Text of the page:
Disclaimer: The FiiO BTR3 was sent to us a sample in exchange for our honest opinion and does not have to be returned. We thank FiiO for this opportunity.
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When the little BTR1 BT dongle came out a few months ago it was with the full-knowledge (CanJam Singapore March 2018) that something better was on the way.
That ‘better’ is now here in the guise of the more powerful BTR3 for $69.99.
The principle of what the BTR1 could do rather than the quality of the performance was the real breakthrough for FiiO.
Whilst BT dongles are nothing new, the fact that FiiO had one at under $50 that would allow any IEM to operate wirelessly rather than create a wireless IEM itself opened up a whole new market for them.
The BTR3 is essentially engineered for the same purpose as the BTR1, but this time we get a so much more for the slightly higher price that I think makes this dongle a no-brainer.
At the time of writing, this is the only dongle I know off that decodes every single Bluetooth codec including the all-important LDAC codec. Offering LDAC is a massive jump for me over aptX-HD and a game-changing experience on my opinion of wireless as a viable alternative to wired. You will find quite a large choice now or both smartphone and DAP able to transmit LDAC levels of decoding so this is a timely feature.
Indeed, looking at the marketing pitch on FiiO’s website you can see its multi-BT codec capability as their no 1 pitch alongside key features such as the implementation of Bluetooth 5.0, NFC touch pairing and USB-DAC capabilities.
Aside from that, there has been an upgrade from the BTR1 in its chipset implementation. The BT chipset has been upgraded from a Qualcomm CSRA64215 to a higher standard CSR8675 BT chipset thus moving from Bluetooth 4.2 to Bluetooth 5.0. I can’t think of any sub-$100 dongles offering BT5.0 right now, perhaps the Colorfly BT-C1 but it ‘taps out’ at aptX only.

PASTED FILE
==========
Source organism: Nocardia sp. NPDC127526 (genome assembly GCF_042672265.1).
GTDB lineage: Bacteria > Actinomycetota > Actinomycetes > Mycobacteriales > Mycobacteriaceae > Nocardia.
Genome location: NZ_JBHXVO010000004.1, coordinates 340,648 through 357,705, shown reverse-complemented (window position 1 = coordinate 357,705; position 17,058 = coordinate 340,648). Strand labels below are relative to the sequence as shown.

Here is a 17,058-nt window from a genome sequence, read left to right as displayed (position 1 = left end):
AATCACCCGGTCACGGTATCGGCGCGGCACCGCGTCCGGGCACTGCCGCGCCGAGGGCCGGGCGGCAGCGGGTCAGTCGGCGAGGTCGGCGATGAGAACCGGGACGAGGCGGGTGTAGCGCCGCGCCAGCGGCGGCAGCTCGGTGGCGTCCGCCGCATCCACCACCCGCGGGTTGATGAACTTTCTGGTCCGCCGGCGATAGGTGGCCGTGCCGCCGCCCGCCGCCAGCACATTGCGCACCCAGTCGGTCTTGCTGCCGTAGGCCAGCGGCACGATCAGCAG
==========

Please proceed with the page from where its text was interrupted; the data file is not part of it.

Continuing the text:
The benefits of 5.0 are twice the data transmission rate making 24BIT transmission a possibility (Hello full quality LDAC), a better connection range than 4.2 devices (if done correctly), and backward compatibility with lower standard BT4.X sources. Naturally, both receiver and transmitter must be 5.0 capable to enable these advantages but that is increasingly likely in 2018.
The BTR3 is marginally taller but not quite as wide as the BTR1. It weighs 6g more at 26g compared to 20g but the difference in the hand is negligible. If anything, the BTR3 just feels a bit more solid.
The form factor seems more in keeping with a premium version of their very cheap uBTR dongle than the BTR1. Gone is the ribbed lightweight aluminum 2-piece shell and in its place is a black aluminum and a very attractive 2D glass variant of the white plastic uBTR design.
I have seen a few 2D glass designs before on Shanling and HiBy DAPs and they are always visually striking. What I like about the BTR3 glass is the resistance to fingerprints (oleophobic as FiiO term it). You will be hard pressed to leave an oily smudge anywhere on the BTR3.
Behind the 2D glass, you do have a small amount of visual information in the form of a LED powered “FiiO” logo that changes colors to denote various status changes and an NFC logo at the bottom for NFC status alerts.
The back has a similar spring clip and lanyard system as the BTR1 and uBTR and it does come with a black nylon strap to allow you to hang it from your neck should you wish to do that. The finish is a smoother black metal finish compared to the brushed black of the BTR1 and all-white plastics of the uBTR.